Domicile and Surrogacy: The 5 W’s

by | Apr 29, 2019 | Surrogacy

“Where is your home?” seems like a simple question. But in our multi-cultural society, that is not always so. For intended parents in a surrogacy arrangement, it is one of the most important questions to ask.

The why and the where?

The reason why domicile is so important is set out in statute. Section 54 of the Human Fertilisation and Embryology Act 2008 sets out the criteria of the conditions that must be met in order for the Court to grant a parental order transferring legal parenthood from the surrogate (and potentially her husband, wife or civil partner) to the intended parent(s). It is one of these key conditions that the IP (if a single applicant), or at least one of the IPs (if a couple) be domiciled in the United Kingdom, Channel Islands or the Isle of Man.

The what?

Domicile is a technical legal concept with wide reaching implications; not only in the context of surrogacy law but also affecting inheritance, divorce and tax laws, for example. It is also inherently difficult to define as a result of there being no statutory definition. The understanding of the concept has developed over time in various Court cases. It can be briefly summarised as follows:

  1. Domicile is, put in simplest terms, the location of a person’s permanent home and where they have their most enduring links or roots.
  1. Domicile and nationality may be the same, but are not necessarily so.
  1. A person’s domicile will remain the same unless their plans change, to the extent that they have made a permanent home in another jurisdiction.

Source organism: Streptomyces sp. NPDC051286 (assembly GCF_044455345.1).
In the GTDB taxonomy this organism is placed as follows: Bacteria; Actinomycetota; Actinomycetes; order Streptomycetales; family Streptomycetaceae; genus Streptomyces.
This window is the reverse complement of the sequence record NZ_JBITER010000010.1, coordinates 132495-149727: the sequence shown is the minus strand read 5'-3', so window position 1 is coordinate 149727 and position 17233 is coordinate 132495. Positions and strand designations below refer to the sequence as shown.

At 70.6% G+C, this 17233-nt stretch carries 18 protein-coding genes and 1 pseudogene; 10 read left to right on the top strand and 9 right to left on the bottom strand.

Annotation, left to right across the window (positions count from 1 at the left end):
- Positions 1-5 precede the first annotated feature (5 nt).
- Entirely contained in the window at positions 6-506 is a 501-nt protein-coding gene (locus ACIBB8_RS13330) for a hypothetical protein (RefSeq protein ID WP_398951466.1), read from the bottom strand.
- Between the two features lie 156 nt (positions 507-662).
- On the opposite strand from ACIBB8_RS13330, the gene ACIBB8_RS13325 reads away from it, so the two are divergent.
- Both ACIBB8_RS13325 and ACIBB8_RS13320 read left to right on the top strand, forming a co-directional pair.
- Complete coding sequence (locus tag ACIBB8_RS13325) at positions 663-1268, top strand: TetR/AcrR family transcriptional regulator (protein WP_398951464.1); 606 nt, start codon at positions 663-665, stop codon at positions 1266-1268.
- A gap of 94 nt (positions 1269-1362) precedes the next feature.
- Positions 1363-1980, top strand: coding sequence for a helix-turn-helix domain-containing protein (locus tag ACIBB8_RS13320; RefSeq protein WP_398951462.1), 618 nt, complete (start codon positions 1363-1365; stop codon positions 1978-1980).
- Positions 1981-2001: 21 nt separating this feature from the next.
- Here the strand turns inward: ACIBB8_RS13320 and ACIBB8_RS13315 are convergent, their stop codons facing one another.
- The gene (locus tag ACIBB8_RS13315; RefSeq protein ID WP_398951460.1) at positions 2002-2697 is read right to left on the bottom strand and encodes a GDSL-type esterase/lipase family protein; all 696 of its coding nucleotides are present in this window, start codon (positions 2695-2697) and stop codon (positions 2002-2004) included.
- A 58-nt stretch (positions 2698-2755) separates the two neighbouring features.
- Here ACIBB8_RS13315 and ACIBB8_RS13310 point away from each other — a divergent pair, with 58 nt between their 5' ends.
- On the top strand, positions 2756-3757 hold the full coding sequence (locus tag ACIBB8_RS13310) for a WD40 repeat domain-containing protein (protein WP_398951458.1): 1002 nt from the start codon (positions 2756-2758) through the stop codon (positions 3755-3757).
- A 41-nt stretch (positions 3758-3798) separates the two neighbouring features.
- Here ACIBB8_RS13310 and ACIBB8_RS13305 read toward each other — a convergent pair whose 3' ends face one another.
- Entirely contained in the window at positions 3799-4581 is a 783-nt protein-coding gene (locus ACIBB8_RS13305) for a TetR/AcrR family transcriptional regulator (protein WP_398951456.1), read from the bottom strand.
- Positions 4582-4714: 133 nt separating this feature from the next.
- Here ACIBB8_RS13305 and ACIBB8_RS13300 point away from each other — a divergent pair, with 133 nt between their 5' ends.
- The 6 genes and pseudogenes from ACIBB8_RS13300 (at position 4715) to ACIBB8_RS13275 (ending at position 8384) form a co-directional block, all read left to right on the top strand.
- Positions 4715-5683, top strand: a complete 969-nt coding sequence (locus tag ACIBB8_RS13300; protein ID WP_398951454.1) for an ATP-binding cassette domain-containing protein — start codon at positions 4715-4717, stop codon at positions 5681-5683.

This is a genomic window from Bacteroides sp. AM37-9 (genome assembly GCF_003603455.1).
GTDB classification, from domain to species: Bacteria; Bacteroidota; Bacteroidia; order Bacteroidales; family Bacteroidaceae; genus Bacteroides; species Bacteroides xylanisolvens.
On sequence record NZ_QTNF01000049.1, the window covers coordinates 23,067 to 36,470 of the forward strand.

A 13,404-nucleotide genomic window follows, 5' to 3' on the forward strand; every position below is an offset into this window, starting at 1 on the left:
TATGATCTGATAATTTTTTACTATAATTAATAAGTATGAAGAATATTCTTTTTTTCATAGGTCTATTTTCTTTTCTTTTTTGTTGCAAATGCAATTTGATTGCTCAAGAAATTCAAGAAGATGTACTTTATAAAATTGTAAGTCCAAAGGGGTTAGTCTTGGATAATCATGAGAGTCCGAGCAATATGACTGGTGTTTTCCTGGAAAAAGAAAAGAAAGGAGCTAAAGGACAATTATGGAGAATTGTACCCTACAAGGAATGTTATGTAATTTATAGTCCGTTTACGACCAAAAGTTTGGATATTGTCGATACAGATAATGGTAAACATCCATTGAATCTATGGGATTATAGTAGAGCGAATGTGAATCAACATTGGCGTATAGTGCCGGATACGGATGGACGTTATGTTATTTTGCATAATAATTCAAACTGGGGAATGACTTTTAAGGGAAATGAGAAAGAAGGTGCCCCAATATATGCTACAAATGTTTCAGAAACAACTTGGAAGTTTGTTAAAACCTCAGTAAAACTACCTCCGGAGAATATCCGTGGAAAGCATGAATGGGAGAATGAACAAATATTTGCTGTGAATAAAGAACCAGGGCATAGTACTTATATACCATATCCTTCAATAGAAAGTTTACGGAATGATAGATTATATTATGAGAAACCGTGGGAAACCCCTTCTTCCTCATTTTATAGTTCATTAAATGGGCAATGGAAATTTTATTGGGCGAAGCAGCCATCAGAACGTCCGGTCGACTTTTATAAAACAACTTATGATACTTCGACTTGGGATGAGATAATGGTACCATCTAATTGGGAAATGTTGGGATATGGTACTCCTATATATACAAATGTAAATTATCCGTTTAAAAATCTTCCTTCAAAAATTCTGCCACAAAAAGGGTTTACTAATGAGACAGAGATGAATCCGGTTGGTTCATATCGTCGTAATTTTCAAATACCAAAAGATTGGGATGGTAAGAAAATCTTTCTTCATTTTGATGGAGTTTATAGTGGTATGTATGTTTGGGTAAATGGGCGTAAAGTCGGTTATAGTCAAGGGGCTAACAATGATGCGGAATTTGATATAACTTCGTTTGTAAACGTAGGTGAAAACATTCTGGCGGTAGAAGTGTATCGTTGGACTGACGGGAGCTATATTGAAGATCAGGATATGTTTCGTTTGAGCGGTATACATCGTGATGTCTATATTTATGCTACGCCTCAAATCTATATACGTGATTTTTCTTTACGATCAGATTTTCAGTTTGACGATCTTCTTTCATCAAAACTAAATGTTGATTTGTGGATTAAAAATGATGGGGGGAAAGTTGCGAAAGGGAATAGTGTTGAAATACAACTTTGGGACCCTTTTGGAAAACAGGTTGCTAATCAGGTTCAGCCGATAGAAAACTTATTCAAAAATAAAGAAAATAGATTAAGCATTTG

1. A person cannot have more than one domicile at a time. Domicile status in one country will remain until it is replaced with another. A person can have various domiciles at different points in their life, although it would always be one after another.
  1. Domicile cannot simply be declared or signed for on a document – it is a status that depends on a person’s personal circumstances, the way they live their life and their future intentions. It is very fact specific and no two cases will be the same.
  1. Domicile is not the same as living somewhere. You can move abroad but your domicile may remain where you have come from. It is distinct from residence, or habitual residence, both of which can be deemed to have changed more much easily, and more frequently, than domicile.

A person is born with a domicile of origin: the domicile of their father (if their parents are married) or their mother (if their parents are not).

One’s domicile of origin can be replaced in one of two ways.

  • As a child, by a ‘domicile of dependence’: i.e., when one’s parents’ domicile changes, so too will the domicile of that child;
  • As an adult, by ‘domicile of choice’.

Domicile of choice can be acquired by making a settled decision to make one’s home in a new country, indefinitely. This is essentially a two-stage process – the links with the original country of domicile much be much reduced, and new roots put down in the new country; it is not enough to show just some links in the new home, if there hasn’t also been a removal of some of the ties with domicile of origin. Given the enduring nature of domicile, as against the more temporary concept of residence, it is not usual for a person’s domicile to change much, if at all, over the course of their life, even if they spend some time living abroad or have ties in different places.